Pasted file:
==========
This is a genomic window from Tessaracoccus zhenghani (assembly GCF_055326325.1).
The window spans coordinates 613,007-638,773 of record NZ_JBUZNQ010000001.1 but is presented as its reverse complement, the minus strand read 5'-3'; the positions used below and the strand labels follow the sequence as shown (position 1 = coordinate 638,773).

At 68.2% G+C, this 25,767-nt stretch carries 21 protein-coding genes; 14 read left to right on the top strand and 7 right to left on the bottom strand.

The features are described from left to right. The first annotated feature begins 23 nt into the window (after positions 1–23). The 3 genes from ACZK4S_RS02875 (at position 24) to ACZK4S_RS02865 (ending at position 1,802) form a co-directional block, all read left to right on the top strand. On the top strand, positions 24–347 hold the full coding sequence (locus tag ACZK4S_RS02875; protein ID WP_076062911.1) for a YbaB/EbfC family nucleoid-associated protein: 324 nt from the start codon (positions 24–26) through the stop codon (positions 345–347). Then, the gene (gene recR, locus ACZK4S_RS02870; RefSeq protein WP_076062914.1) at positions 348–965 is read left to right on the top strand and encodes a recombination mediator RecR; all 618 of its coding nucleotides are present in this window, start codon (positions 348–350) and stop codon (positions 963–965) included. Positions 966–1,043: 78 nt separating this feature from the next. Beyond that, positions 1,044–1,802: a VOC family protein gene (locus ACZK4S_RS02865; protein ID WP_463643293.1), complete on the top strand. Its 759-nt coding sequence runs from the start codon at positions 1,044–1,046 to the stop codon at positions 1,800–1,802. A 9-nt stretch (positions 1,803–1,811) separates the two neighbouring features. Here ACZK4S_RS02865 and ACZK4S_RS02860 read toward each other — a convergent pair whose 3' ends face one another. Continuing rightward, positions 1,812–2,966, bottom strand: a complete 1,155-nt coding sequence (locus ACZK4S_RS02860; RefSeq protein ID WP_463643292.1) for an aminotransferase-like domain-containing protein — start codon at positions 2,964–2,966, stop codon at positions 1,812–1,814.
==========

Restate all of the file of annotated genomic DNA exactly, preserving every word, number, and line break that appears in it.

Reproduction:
This is a genomic window from Tessaracoccus zhenghani (assembly GCF_055326325.1).
The window spans coordinates 613,007-638,773 of record NZ_JBUZNQ010000001.1 but is presented as its reverse complement, the minus strand read 5'-3'; the positions used below and the strand labels follow the sequence as shown (position 1 = coordinate 638,773).

At 68.2% G+C, this 25,767-nt stretch carries 21 protein-coding genes; 14 read left to right on the top strand and 7 right to left on the bottom strand.

The features are described from left to right. The first annotated feature begins 23 nt into the window (after positions 1–23). The 3 genes from ACZK4S_RS02875 (at position 24) to ACZK4S_RS02865 (ending at position 1,802) form a co-directional block, all read left to right on the top strand. On the top strand, positions 24–347 hold the full coding sequence (locus tag ACZK4S_RS02875; protein ID WP_076062911.1) for a YbaB/EbfC family nucleoid-associated protein: 324 nt from the start codon (positions 24–26) through the stop codon (positions 345–347). Then, the gene (gene recR, locus ACZK4S_RS02870; RefSeq protein WP_076062914.1) at positions 348–965 is read left to right on the top strand and encodes a recombination mediator RecR; all 618 of its coding nucleotides are present in this window, start codon (positions 348–350) and stop codon (positions 963–965) included. Positions 966–1,043: 78 nt separating this feature from the next. Beyond that, positions 1,044–1,802: a VOC family protein gene (locus ACZK4S_RS02865; protein ID WP_463643293.1), complete on the top strand. Its 759-nt coding sequence runs from the start codon at positions 1,044–1,046 to the stop codon at positions 1,800–1,802. A 9-nt stretch (positions 1,803–1,811) separates the two neighbouring features. Here ACZK4S_RS02865 and ACZK4S_RS02860 read toward each other — a convergent pair whose 3' ends face one another. Continuing rightward, positions 1,812–2,966, bottom strand: a complete 1,155-nt coding sequence (locus ACZK4S_RS02860; RefSeq protein ID WP_463643292.1) for an aminotransferase-like domain-containing protein — start codon at positions 2,964–2,966, stop codon at positions 1,812–1,814.